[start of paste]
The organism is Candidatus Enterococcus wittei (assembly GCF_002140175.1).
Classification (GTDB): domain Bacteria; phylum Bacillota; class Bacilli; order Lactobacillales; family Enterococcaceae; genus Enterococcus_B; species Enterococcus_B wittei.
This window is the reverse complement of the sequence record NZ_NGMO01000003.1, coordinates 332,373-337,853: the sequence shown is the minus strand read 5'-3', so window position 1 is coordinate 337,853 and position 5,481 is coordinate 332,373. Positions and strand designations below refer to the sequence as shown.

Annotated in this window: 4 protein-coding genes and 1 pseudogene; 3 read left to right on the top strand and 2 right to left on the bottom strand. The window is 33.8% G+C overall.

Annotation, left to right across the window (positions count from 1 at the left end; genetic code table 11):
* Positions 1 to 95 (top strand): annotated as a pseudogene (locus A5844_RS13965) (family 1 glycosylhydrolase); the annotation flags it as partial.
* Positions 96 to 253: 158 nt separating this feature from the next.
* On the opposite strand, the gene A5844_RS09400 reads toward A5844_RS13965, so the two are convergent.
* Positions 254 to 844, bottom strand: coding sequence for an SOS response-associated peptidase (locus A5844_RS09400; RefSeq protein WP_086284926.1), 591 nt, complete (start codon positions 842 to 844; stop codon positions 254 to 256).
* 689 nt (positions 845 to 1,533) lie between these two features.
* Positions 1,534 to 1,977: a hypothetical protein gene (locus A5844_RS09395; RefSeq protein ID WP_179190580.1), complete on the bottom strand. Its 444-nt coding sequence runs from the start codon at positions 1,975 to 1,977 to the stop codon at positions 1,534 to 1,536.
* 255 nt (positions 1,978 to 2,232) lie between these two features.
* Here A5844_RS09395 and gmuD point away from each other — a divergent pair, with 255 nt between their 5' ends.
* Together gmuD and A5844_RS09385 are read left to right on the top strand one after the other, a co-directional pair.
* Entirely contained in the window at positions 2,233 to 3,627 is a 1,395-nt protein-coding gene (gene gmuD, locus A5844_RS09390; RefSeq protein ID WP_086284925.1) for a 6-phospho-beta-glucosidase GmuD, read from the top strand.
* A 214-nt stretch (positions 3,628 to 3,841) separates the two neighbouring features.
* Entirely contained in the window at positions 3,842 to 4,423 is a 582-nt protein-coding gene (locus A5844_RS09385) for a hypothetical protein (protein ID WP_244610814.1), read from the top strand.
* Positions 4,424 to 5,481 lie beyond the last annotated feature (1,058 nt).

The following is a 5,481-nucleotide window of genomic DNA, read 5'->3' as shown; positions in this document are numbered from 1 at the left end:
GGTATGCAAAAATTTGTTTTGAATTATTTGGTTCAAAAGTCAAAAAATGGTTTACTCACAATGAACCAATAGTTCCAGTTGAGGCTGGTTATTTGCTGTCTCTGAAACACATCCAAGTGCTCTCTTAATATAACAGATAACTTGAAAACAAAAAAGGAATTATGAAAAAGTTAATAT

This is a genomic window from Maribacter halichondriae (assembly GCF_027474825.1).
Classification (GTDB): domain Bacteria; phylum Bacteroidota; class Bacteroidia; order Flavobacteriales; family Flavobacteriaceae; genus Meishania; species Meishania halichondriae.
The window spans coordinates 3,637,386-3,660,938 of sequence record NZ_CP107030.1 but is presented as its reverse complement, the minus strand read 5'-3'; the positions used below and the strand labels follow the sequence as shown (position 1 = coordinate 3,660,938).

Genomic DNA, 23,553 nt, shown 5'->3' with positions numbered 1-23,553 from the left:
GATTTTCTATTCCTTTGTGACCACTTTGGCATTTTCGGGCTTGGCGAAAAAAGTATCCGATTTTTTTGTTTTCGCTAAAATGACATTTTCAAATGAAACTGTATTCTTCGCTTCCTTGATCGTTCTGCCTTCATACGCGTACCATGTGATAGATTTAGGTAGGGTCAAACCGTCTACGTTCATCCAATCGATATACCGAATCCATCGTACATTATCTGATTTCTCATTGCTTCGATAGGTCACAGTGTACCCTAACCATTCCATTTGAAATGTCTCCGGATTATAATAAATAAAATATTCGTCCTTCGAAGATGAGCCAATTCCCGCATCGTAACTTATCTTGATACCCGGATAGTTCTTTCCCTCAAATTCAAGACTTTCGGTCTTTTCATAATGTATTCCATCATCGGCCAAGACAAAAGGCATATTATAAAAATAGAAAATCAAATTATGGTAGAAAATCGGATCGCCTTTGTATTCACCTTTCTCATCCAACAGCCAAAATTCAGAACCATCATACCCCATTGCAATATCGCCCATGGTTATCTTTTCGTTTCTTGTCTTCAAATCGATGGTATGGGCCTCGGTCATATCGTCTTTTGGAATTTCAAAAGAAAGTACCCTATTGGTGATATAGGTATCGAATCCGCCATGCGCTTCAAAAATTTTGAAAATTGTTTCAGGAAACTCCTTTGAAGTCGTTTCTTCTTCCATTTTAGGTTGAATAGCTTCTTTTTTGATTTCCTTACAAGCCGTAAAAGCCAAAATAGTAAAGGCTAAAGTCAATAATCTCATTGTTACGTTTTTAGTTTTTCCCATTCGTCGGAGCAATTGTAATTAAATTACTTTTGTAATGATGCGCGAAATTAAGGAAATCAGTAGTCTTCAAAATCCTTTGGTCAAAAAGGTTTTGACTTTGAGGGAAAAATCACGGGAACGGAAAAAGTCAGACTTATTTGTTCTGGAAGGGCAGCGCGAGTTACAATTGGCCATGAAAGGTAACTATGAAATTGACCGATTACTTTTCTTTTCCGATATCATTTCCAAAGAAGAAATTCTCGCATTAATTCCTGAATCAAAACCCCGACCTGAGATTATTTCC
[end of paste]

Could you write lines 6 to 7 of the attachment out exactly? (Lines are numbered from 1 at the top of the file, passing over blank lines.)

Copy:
* Positions 1 to 95 (top strand): annotated as a pseudogene (locus A5844_RS13965) (family 1 glycosylhydrolase); the annotation flags it as partial.
* Positions 96 to 253: 158 nt separating this feature from the next.